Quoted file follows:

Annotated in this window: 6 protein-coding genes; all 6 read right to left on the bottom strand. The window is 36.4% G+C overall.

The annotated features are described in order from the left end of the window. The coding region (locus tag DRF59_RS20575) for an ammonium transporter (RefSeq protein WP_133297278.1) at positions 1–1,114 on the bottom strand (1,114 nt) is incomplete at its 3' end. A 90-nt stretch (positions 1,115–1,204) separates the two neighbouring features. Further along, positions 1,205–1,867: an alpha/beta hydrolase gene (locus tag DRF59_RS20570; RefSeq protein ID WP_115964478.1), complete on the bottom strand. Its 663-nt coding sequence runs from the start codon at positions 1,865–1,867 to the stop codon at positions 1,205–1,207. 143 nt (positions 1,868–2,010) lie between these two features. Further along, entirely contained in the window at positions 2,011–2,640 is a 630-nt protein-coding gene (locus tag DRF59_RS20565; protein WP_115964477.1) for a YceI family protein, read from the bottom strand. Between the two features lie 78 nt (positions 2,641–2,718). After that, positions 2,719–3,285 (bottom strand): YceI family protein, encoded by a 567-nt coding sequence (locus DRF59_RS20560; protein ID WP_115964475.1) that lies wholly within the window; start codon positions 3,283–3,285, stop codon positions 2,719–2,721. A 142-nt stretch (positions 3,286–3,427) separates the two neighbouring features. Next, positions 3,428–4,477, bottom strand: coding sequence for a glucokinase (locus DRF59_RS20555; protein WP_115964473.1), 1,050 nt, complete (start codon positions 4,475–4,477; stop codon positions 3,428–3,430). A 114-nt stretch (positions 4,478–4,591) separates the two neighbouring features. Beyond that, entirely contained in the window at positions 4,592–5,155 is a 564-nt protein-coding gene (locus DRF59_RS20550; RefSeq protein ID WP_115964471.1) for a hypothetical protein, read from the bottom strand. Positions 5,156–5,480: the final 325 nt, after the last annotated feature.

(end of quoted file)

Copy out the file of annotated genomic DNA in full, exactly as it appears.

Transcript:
Annotated in this window: 6 protein-coding genes; all 6 read right to left on the bottom strand. The window is 36.4% G+C overall.

The annotated features are described in order from the left end of the window. The coding region (locus tag DRF59_RS20575) for an ammonium transporter (RefSeq protein WP_133297278.1) at positions 1–1,114 on the bottom strand (1,114 nt) is incomplete at its 3' end. A 90-nt stretch (positions 1,115–1,204) separates the two neighbouring features. Further along, positions 1,205–1,867: an alpha/beta hydrolase gene (locus tag DRF59_RS20570; RefSeq protein ID WP_115964478.1), complete on the bottom strand. Its 663-nt coding sequence runs from the start codon at positions 1,865–1,867 to the stop codon at positions 1,205–1,207. 143 nt (positions 1,868–2,010) lie between these two features. Further along, entirely contained in the window at positions 2,011–2,640 is a 630-nt protein-coding gene (locus tag DRF59_RS20565; protein WP_115964477.1) for a YceI family protein, read from the bottom strand. Between the two features lie 78 nt (positions 2,641–2,718). After that, positions 2,719–3,285 (bottom strand): YceI family protein, encoded by a 567-nt coding sequence (locus DRF59_RS20560; protein ID WP_115964475.1) that lies wholly within the window; start codon positions 3,283–3,285, stop codon positions 2,719–2,721. A 142-nt stretch (positions 3,286–3,427) separates the two neighbouring features. Next, positions 3,428–4,477, bottom strand: coding sequence for a glucokinase (locus DRF59_RS20555; protein WP_115964473.1), 1,050 nt, complete (start codon positions 4,475–4,477; stop codon positions 3,428–3,430). A 114-nt stretch (positions 4,478–4,591) separates the two neighbouring features. Beyond that, entirely contained in the window at positions 4,592–5,155 is a 564-nt protein-coding gene (locus DRF59_RS20550; RefSeq protein ID WP_115964471.1) for a hypothetical protein, read from the bottom strand. Positions 5,156–5,480: the final 325 nt, after the last annotated feature.